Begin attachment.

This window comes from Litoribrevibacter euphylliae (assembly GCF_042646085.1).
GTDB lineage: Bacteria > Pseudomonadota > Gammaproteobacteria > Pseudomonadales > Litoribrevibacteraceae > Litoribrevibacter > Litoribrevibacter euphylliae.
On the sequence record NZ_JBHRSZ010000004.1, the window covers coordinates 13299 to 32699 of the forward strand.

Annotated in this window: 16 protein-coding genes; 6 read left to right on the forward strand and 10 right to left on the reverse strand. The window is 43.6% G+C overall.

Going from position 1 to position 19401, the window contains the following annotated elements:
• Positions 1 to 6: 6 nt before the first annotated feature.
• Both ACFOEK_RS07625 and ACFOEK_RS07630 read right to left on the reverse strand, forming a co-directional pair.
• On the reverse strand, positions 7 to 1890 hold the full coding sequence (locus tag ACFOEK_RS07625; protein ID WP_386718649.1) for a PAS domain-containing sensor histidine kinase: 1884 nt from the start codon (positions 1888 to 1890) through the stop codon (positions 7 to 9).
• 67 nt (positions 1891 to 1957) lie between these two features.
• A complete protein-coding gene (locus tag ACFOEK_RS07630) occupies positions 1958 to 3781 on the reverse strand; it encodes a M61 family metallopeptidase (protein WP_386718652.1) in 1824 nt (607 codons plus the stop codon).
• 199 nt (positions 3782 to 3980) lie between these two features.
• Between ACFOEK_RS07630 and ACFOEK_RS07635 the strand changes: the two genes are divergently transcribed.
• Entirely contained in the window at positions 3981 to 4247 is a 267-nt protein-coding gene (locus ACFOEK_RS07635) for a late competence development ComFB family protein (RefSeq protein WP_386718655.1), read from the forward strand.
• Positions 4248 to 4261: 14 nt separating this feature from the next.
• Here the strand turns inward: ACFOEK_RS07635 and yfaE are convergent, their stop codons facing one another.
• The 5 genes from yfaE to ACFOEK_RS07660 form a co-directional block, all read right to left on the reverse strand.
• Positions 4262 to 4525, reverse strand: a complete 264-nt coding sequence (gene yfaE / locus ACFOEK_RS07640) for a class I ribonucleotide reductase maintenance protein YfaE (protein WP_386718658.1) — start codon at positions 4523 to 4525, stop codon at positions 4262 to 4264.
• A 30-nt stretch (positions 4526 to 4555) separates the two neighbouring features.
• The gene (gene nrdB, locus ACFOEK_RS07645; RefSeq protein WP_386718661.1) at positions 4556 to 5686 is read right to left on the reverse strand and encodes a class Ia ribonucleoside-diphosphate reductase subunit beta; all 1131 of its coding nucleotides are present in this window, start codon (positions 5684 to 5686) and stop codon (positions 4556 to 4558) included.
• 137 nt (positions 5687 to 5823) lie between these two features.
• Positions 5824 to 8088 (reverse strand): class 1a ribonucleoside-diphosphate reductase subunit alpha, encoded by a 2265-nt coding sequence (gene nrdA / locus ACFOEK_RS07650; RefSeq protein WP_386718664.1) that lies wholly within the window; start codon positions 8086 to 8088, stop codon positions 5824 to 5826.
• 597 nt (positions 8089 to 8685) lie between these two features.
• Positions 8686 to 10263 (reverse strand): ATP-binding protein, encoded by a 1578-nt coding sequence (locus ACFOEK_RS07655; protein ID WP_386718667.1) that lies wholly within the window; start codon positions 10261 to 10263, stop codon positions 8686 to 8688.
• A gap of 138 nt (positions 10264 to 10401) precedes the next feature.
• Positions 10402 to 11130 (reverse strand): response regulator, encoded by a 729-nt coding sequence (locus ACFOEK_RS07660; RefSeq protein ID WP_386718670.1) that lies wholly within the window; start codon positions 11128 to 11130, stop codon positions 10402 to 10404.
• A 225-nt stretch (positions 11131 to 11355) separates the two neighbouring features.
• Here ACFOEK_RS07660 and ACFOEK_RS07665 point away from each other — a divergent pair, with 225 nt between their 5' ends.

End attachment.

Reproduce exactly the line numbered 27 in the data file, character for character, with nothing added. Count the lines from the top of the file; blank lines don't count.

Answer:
• Here ACFOEK_RS07660 and ACFOEK_RS07665 point away from each other — a divergent pair, with 225 nt between their 5' ends.